This essay on the exploration of Immanuel Kant’s writings on race will be comprised of two sections.
The first section will be a discussion on the definitions of Race Realism (noun – Racialist) and Racial Supremacy (noun – Racist). Both of these terms have been conflated and ‘tarred with the same brush’. For someone to say that they recognise differences between races is now a form of social-suicide – yet there is nothing that is ethically wrong with someone espousing their belief in a difference between races because it does not necessarily follow that they are claiming one races superiority over another. They are merely stating that there is a diversity between races and that one has a trait that they excel more naturally at than another. This is why I believe it is important to begin with somewhat of a brief history of the notion of race, it’s history and how the concept became what it is today as to put Immanuel Kant and his ideas into context. You cannot (properly) discuss Kant’s position in the history of racial studies without first extrapolating on what it is, where the ideas came from, and how we view race in the period this essay is being written.
The second section will be a discussion on Immanuel Kant’s racial views and the influence his work had on the most grievous movement in racial supremacy (to date): National Socialism. The analysis of Kant’s views will be mostly focused on interpretation from his own writing, with as little focus placed on secondary literature as possible.
The problem with writing about something of a historical period is that the writing itself is being done through the judgements of someone existing in a different place in a different time. Whether the writer is conscious of it or not, personal judgements are being made because the writer exists in an entirely different period of time and history; of a different cultural perspective; without a direct understanding or experience of the issue at hand. This is why I am choosing to focus on my own interpretation of his work in regard to his own views. For my analysis on his place in the history of racial studies I will of course use other sources.
There is a single, defining feature between the terms ‘racialist’ and ‘racist’ – supremacy.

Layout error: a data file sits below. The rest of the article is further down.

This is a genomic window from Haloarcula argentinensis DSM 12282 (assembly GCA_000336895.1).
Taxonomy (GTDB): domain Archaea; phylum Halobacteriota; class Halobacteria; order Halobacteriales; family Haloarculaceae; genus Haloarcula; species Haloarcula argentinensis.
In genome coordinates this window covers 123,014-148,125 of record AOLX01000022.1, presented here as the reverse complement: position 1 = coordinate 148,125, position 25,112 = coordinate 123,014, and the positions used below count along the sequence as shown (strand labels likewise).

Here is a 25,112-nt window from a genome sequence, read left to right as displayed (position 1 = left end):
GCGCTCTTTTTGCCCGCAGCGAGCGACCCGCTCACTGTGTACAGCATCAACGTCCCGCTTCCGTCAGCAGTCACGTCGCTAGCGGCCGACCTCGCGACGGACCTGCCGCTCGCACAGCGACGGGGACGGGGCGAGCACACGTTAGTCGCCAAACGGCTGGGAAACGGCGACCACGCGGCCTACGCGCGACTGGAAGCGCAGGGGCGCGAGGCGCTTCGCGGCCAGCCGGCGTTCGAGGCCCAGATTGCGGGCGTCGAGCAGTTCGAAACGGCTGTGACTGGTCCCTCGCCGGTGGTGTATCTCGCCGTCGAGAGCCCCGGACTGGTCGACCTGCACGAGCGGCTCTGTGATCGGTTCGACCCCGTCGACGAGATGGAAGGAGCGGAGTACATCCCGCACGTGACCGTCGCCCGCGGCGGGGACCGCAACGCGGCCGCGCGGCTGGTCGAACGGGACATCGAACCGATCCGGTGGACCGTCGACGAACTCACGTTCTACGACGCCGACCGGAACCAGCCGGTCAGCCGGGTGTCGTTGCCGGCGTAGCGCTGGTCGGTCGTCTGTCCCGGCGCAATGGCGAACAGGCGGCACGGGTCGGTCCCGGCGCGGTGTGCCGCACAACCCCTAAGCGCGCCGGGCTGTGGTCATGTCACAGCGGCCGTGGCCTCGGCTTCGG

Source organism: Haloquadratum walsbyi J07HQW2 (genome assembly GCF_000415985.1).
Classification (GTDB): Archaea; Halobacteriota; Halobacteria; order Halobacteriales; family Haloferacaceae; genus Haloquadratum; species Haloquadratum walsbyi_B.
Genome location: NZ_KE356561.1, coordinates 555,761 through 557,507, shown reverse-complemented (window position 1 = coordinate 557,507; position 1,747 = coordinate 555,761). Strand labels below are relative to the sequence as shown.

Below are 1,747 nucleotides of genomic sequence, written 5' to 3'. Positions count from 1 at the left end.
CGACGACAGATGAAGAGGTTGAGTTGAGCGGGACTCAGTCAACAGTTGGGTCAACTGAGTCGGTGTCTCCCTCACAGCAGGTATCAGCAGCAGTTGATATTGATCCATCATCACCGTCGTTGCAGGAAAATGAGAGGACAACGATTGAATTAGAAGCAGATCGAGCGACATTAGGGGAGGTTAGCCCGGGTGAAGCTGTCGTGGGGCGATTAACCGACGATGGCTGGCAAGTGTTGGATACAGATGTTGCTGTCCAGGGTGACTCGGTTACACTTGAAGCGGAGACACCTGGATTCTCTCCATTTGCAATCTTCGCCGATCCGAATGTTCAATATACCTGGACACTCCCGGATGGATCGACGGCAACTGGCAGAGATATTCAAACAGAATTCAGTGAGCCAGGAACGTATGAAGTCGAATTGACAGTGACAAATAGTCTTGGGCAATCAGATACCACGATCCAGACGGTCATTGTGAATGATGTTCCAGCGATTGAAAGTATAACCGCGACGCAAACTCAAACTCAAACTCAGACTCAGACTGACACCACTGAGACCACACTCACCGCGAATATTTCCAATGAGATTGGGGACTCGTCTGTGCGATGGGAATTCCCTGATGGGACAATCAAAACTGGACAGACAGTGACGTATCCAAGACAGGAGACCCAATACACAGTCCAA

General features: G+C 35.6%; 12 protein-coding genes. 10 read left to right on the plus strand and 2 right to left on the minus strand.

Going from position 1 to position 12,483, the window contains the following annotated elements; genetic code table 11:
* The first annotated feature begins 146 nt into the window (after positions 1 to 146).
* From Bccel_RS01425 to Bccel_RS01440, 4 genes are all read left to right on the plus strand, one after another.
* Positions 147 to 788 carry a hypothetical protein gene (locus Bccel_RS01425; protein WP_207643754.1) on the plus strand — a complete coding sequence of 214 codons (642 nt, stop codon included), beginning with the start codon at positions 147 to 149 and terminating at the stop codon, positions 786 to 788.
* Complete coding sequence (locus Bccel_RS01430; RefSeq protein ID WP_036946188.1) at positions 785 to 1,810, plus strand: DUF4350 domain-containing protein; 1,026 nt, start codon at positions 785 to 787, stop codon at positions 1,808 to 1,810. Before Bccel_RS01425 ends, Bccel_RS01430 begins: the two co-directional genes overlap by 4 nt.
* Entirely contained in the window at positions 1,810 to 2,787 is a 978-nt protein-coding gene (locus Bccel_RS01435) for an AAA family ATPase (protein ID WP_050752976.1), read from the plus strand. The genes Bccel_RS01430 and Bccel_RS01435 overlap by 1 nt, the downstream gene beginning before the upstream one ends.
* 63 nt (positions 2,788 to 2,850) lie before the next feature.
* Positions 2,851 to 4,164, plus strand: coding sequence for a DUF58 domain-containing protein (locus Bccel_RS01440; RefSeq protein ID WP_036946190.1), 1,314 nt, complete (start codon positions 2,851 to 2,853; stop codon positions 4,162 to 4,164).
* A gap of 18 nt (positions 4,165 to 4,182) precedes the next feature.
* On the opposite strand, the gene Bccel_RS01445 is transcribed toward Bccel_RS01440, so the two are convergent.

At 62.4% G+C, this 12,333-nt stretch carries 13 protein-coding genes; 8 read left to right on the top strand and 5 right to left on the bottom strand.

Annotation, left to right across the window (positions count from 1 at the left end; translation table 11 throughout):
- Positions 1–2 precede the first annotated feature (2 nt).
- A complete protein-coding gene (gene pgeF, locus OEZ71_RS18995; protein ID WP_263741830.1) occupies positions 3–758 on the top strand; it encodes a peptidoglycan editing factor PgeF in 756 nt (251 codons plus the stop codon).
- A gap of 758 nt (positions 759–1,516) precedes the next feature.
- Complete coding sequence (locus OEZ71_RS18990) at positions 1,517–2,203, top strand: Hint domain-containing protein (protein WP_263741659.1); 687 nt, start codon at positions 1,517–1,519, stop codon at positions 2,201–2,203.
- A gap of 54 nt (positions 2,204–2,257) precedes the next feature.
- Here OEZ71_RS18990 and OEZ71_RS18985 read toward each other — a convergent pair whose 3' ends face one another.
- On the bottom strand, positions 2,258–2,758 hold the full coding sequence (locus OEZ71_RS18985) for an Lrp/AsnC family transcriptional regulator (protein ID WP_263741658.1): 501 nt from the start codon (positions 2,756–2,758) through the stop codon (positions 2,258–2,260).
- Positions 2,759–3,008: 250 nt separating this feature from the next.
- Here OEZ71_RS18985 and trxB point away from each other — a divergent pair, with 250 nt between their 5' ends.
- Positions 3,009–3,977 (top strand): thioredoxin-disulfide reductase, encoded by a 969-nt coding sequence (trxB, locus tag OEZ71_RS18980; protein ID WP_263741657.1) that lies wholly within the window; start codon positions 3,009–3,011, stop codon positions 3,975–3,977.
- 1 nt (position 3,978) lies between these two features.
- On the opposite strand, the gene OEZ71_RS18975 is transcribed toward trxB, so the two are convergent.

A race realist is somebody who believes that there are differences between races, but not that one race is more superior to the other. They follow the field of ‘scientific racism’. Scientific racism has its roots in the history of Anthropology, as put by the controversial Italian philosopher and Traditionalist, Julius Evola (someone who was very much against scientific racism):
‘The term “Anthropology” originally signified the science of man in general, taken in his physical and spiritual completeness … But in the development of Western culture a gradual change of view came about. One was accustomed ever more to consider man, not as a privileged being in creation … understood above all on the basis of his origins and his supernatural essence [but purely as an animal species] Anthropology ended up taking on a new meaning: it was no longer the science of man as such, but of man as a being in nature, to whom it was possible to apply classificatory methods similar to those used in Zoology and Botany: Anthropology became a natural science of man.’ (italics added. Evola 2018, pg. xxiv).
As more of the Earth was gradually discovered and explored, more ‘subjects’ were collected and analysed (Bernasconi 2001). Behaviours of these groups were observed, data was collected, tests were run and skulls were measured. As time went by, and as knowledge on natural sciences grew with the drastic advances in technology, the scientific basis for differences between races was solidified and acknowledged. However, some people took the differences discovered in the various to mean something more than what they area, this is where racial supremacy came into being (as will be discussed in a moment). Where disparities were found and varying aptitudes were discovered, the discoveries were abused to justify the abuse and oppression of other peoples. Slavery was justified, experimental testing was justified and the ‘subhuman’ status was essentially (and in some cases; literally) written into law.
From the ancient Greeks to Immanuel Kant; Herrnstein and Murray’s 1994 book ‘The Bell Curve’ and Kevin Macdonald’s Culture of Critique trilogy – race realists believe in the scientific differences between races that comes from the research originating in anthropological studies above – but don’t hold that one is inherently superior to another. They hold that these differences are legitimate; but reject the notion of supremacy or domination. The race realist position is a key component of the ‘Alt-Right’, Identarian, white/black/Asian nationalist movements that are rising throughout the West. Though one does not necessarily have to be a follower of these ideologies to recognise differences between races.
While we are all aware that scientific racism led to justifications of things such as slavery, this is only small part of the history of oppression and racial supremacy. The origins of racial supremacy do not lie in scientific observations. To try and keep this brief I will focus on only on the Hindu caste system, then briefly discuss from Kant up to Alfred Rosenberg and Hitler.